3. To Syrian Orthodox, how do you understand the portion related to the hypostatic union of two natures, from two nativities, in the One Person of the Incarnate Word? To Greek Orthodox, how do you understand the portion related to the hypostatic differences between the Persons of the Most Holy Trinity, where the Catholic doctrine on the Procession of the Holy Ghost is explained?
« Last Edit: July 08, 2018, 04:29:23 AM by Xavier »
"My daughter, look at My Heart surrounded with thorns with which ungrateful men pierce it at every moment by their blasphemies and ingratitude. You, at least, try to console Me, and say that I promise to assist at the hour of death, with all the graces necessary for salvation, all those who, on the first Saturday of five consecutive months go to confession and receive Holy Communion, recite five decades of the Rosary and keep Me company for a quarter of an hour" - The Theotokos to Sr. Lucia.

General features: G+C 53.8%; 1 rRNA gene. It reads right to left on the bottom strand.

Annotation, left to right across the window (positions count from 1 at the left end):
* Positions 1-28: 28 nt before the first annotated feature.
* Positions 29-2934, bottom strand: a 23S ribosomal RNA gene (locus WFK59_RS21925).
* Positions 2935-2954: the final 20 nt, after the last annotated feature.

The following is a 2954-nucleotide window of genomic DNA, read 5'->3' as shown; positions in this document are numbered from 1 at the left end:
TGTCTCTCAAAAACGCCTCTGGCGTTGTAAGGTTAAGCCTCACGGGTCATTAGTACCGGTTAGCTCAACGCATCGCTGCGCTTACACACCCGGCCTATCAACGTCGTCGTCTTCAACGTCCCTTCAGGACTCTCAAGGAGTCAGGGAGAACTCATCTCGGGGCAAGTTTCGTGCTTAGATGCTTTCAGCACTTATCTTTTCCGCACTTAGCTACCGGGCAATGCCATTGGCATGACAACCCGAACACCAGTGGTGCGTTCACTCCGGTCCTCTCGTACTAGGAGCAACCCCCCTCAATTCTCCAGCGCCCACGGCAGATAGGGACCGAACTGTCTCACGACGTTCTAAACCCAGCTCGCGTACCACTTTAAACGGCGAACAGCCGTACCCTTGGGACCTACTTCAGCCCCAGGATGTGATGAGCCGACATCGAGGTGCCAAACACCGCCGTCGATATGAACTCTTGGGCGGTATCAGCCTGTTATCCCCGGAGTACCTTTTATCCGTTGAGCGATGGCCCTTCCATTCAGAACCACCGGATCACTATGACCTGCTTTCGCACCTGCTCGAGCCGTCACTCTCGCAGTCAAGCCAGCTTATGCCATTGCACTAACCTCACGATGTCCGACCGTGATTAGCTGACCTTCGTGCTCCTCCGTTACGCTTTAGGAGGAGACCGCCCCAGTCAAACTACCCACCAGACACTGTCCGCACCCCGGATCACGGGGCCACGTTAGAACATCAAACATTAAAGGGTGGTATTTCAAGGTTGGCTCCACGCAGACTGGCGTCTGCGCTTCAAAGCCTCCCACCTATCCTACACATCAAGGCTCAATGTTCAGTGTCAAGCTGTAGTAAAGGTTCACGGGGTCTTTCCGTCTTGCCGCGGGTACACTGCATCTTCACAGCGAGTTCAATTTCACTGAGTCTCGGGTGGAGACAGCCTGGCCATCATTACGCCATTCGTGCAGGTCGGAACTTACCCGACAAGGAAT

Offline Vanhyo

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Questions: 1. Do you believe St. Athanasius wrote this profession of Faith? If so, do you agree with all that it teaches?
Whenever papal apologist start to pull quotes from somewhere i am always suspicious.



Offline Xavier

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1. Even a cursory read will show only a great Doctor could have authored it. Liberal critics believe it is not possible St. Athanasius could have been so supernaturally enlightened as to pre-emptively condemn Nestorianism and other heresies. According to their modernist approach and naturalistic thinking, that is not possible. Yet in fact many including St. Cyril, St. Celestine and St. Leo who was then among the Roman clergy knew instantly that Nestorius had invented a novelty when he claimed God had not a true Mother. It is heresies that are novel, the true Catholic Faith is always the same.